By Sami Zaptia.
Tripoli, 18 July 2013:
Exasperated by his government’s inability to bring law and order and security to the country, Prime Minister Ali Zeidan, speaking at Sunday’s press conference, said that his government may have to “use force”.
Zeidan condemned the “selfish” behaviour and “lack of patriotism” by some Libyans in post revolution Libya. He attacked those who steal and nab in the name of the thuwar (revolutionary fighters) and those who put their personal interests above those of the nation.
“We may cut wages and sack those who strike and hold up national interests”, said Zeidan, referring to the strategic Zueitina Oil and Gas Terminal strikers who have cut off gas supplies to power stations causing wide electricity cuts in Tripoli.
The Prime Minister, who has on numerous previous occasions refused to “spill further Libyan blood” by confronting law-breakers by force in the past, seems to be on the verge of a u-turn on this controversial policy.
Many Libyans have criticized Zeidan for not protecting the right of the overwhelming majority who had voted-in a congress (the GNC) and government peacefully and legally. Many complain that Prime Minister Zeidan is more concerned about the spilling of the blood of the minority of militias, criminals and law breakers rather than the peaceful, law-abiding majority.
Some wonder whether Zeidan does not have the force – enough army and police – to enforce the law of the majority, or whether he does not have the political will in the form of support from the GNC. Others question whether he has the political courage.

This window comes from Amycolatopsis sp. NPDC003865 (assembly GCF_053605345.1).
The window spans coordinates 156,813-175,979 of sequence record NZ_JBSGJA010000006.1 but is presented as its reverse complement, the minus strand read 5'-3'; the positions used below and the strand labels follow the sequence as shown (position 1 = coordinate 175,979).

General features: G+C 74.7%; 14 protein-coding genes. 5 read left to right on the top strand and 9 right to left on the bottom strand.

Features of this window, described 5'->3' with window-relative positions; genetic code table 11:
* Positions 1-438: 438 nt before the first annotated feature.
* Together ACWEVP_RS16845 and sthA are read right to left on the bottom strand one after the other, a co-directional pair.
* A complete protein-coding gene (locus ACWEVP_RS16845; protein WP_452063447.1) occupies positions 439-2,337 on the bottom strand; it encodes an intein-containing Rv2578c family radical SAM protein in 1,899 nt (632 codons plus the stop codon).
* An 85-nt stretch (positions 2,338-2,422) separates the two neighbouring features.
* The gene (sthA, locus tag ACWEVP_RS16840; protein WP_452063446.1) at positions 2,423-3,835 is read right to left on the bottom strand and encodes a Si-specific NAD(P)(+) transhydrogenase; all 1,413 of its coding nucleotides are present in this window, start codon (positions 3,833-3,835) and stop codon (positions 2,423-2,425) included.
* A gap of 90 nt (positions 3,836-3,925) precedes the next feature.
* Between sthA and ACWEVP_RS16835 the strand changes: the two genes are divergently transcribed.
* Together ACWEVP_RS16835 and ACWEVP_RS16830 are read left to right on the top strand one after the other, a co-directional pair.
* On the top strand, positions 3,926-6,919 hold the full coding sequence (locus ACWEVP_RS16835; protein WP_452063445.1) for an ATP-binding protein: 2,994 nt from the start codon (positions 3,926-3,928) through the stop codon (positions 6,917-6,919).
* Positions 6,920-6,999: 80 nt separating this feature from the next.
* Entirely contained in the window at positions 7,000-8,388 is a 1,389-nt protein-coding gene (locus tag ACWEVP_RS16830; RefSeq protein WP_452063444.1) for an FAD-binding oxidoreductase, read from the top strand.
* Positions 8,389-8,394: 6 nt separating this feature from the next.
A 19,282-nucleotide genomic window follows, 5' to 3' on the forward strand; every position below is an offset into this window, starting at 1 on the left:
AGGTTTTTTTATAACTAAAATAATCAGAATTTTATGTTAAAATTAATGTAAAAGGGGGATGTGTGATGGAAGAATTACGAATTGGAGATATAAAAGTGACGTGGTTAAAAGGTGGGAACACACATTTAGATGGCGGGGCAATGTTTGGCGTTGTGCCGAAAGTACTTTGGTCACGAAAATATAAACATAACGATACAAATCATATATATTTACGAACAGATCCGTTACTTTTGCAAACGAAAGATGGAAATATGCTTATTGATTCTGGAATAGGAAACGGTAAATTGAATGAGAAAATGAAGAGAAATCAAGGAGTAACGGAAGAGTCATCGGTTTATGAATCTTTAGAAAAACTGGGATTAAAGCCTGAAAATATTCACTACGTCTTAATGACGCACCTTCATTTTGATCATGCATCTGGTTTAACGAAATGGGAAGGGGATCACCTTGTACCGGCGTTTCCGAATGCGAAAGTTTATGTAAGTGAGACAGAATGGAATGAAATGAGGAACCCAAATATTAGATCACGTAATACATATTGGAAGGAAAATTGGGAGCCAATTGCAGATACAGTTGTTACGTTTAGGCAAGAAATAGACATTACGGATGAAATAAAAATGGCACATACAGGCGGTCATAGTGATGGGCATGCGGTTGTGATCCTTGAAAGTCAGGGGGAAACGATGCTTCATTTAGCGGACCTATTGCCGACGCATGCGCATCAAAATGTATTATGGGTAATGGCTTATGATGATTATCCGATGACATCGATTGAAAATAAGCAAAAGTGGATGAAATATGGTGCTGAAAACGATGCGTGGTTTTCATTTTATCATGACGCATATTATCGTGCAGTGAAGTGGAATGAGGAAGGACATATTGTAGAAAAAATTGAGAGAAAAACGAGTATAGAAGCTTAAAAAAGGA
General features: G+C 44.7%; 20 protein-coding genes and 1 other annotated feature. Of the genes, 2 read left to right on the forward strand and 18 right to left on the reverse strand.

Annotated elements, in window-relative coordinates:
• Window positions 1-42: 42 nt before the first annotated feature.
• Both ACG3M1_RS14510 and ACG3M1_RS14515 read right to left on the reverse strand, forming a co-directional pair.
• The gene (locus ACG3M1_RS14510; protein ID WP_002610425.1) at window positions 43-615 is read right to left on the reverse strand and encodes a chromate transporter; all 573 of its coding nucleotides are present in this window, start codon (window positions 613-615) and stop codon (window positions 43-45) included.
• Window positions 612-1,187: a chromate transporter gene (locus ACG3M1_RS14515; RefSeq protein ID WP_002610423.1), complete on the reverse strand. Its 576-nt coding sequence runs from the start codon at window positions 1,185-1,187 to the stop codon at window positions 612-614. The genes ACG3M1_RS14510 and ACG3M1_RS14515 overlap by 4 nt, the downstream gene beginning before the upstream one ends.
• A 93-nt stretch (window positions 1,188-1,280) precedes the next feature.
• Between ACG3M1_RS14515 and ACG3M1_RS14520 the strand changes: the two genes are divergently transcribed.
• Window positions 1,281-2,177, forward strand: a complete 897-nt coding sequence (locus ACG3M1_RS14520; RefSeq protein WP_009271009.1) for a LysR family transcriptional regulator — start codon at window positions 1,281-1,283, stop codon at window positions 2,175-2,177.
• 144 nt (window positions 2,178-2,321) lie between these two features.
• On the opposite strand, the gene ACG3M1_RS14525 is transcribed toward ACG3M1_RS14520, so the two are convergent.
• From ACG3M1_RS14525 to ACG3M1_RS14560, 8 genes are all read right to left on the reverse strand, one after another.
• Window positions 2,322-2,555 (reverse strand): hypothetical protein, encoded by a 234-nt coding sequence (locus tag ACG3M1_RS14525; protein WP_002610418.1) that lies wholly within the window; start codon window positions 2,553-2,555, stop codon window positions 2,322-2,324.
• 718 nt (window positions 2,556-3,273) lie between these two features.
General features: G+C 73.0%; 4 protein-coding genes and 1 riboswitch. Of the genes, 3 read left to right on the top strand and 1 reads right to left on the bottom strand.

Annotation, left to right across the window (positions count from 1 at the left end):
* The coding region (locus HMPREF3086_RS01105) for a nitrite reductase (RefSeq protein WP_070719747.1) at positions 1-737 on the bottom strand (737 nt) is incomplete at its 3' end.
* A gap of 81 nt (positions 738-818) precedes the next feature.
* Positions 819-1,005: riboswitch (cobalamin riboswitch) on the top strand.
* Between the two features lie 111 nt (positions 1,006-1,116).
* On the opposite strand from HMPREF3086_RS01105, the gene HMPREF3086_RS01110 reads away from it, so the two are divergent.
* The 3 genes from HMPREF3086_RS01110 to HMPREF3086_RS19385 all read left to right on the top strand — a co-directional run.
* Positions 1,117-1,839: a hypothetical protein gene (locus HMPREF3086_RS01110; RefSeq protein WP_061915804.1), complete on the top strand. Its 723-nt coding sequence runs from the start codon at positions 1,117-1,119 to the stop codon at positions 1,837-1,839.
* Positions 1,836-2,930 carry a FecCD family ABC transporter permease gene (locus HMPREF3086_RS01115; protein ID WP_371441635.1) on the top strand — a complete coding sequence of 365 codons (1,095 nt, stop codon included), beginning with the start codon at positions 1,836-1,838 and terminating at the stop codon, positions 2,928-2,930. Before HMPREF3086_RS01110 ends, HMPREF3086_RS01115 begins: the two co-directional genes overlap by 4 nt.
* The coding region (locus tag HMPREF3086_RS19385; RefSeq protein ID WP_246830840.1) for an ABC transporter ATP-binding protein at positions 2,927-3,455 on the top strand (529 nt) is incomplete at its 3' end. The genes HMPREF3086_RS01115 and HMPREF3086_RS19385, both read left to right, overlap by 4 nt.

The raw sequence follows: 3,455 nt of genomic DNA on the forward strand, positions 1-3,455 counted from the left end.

Zeidan has often admitted that neither him and his government nor the GNC have the experience or knowhow politically. Some are questioning whether he is still the right man for the job as he seems to be stagnating, unable to move the nation forward.
In his defence, there are some, including Zeidan himself, who feel that even if he were to be changed – the next Prime Minister would be equally as inacapable. Zeidan has said himself that both the his current government and the state are “weak”.
Unfortunately, it is not what the general public wants to hear. The average Libyan wants to be uplifted and given hope about the future of the country. They don’t want to hear a Prime Minister who keeps hoping solely on god for help asking them for unlimited patience. They dont want a leader who puts his hands up and says he is weak – further weakening himself before his enemies – internal and external.
They want a strong leader who exhibits strength and leadership traits, fighting their corner for their rights – their democratically gained rights. They want a leader who acts and talks strong – even if he is weak.
The strike by the strategic Zueitina Oil and Gas Terminal workers has put the government in a very difficult position. They had invested heavily financially and politically into having minor power cuts during the fasting month of Ramadan by importing expensive generators.
The Zueitina strike has negated this move and Zeidan is feeling the pressure – to the extent that he has threatened to use force to end the strike – or any future minority action that affects the national interest.
It will be interesting to see if Zeidan lives up to his words, or if this is just the exasperations of a frustrated man. Libyans have often speculated as to how strong the official security forces are and whether they would confront their fellow thuwar and actually fire at them if ordered.
Either way, something must give. The general public are getting frustrated at a state that has an oil income and an announced budget of 67 billion, yet two and a half years after the revolution, things are still progressing at a snail’s pace.
Moreover, it is clear to most Libyans that a minority of criminals, lawbreakers and illegal armed groups are the ones holding up the progress of the nation, preventing the resumption of projects and the restart of the economy.